Every now and then, news advisories regarding new forms of scams are being disseminated to the public. This is especially important for all citizens because as technology keeps on becoming more advanced, it’s becoming more difficult for authorities alone to track activities (especially when done online) without any support or help from citizens.
And since it is the general public which the police are try to protect against such scams, it’s important that we also take part in the police’s efforts in curtailing such incidences within our community.
SPF Warns Public Against Scammers Buying Outdated Currency Notes
On that note, the police shared that there have already been 17 cases of a scam involving individuals who pose as interested buyers of old currency notes, with at least SGD 44,000 collected in this manner since January 2019.
In a post shared by the Singapore Police Force, they explained that the scam typically starts by receiving a friend request on Facebook or a request to follow on Instagram from random people, who claim to be sellers of old currency notes.
Once the victims accept the request, the scammers would then message their victims and inform them that they are collectors of old currency notes, and then request to contact them.
In the post, the police shared that in some cases, the scammers would directly ask their victims if they have old notes to sell. Once the victims respond, the scammer would then offer to buy the old notes at high prices. The victims would then receive fake receipts from scammers as proof of successful payments and transactions they’ve had in the past to make them believe that they are credible collectors/buyers.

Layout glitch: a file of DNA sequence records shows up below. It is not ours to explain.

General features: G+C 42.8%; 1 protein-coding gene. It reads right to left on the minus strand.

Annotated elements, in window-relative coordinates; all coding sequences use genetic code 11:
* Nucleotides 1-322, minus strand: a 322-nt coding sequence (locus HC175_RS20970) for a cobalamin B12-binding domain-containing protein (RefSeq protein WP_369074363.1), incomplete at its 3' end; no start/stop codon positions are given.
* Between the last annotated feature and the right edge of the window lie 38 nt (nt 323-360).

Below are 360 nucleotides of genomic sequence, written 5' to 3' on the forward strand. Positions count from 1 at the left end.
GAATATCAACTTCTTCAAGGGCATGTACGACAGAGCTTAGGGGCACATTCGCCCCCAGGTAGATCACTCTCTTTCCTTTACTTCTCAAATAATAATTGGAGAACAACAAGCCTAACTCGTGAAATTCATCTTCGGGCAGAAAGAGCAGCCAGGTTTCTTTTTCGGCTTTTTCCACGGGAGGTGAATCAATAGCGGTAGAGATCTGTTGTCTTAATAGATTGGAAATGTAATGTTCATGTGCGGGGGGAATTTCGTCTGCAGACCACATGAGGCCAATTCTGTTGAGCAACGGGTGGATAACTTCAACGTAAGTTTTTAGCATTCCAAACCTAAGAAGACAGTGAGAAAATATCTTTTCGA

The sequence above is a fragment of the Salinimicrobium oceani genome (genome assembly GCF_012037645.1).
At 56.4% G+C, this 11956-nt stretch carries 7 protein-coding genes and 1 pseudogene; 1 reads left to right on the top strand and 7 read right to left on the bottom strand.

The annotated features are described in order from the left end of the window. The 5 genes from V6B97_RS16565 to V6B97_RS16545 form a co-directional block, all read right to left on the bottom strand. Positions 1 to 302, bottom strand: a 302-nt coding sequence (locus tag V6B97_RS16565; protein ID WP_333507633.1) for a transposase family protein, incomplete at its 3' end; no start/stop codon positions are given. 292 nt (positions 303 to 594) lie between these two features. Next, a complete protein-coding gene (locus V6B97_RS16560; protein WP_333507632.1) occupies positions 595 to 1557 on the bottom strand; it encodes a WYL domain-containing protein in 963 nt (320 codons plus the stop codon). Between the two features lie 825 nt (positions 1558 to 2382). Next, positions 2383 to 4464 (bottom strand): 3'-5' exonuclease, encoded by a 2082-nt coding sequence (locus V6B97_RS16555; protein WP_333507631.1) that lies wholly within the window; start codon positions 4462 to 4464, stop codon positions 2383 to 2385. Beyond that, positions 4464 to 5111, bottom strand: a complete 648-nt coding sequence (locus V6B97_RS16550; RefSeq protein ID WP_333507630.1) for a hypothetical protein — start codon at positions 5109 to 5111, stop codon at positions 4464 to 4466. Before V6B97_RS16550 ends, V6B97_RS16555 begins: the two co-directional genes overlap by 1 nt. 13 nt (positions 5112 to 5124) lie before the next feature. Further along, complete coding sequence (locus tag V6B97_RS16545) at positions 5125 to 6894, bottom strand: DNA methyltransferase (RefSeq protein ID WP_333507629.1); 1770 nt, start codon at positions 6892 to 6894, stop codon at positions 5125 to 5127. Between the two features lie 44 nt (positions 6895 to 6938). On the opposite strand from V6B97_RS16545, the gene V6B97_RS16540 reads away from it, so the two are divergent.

In other cases, victims would also get phone calls or messages from foreign enforcement agencies and banks telling them to transfer more money. In all of these cases, the victims were not given any payment.
In this regard, the police advised the public to observe the following crime prevention measures:
- Do not be quick to respond. Always take a moment to judge a situation. If a deal sounds too good to be true, chances are it probably is.
- Do not be quick to believe. Without proper authorization from qualified entities or departments, do not accept something (e.g. receipts) at face value.
- Do not be quick to give. Sharing one’s credit/payment information can leak invaluable information to your assets with today’s technology. Do not be so easy to fall for this trick, especially coming from strangers.
Those who wish to report any information related to this type of crime may contact the Police hotline at 1800-255-0000, or submit a report online at the Singapore Police Force (SPF)’s website and dial 999 for urgent Police assistance.